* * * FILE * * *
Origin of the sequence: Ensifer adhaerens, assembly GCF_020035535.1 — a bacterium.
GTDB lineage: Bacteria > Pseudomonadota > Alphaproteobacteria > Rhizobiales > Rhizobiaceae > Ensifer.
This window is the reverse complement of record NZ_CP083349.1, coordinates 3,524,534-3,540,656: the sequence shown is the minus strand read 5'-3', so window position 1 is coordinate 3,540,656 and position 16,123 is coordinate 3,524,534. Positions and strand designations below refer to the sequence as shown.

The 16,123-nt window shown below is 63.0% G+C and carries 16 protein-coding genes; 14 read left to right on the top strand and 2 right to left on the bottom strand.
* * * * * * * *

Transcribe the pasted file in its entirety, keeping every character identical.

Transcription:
Origin of the sequence: Ensifer adhaerens, assembly GCF_020035535.1 — a bacterium.
GTDB lineage: Bacteria > Pseudomonadota > Alphaproteobacteria > Rhizobiales > Rhizobiaceae > Ensifer.
This window is the reverse complement of record NZ_CP083349.1, coordinates 3,524,534-3,540,656: the sequence shown is the minus strand read 5'-3', so window position 1 is coordinate 3,540,656 and position 16,123 is coordinate 3,524,534. Positions and strand designations below refer to the sequence as shown.

The 16,123-nt window shown below is 63.0% G+C and carries 16 protein-coding genes; 14 read left to right on the top strand and 2 right to left on the bottom strand.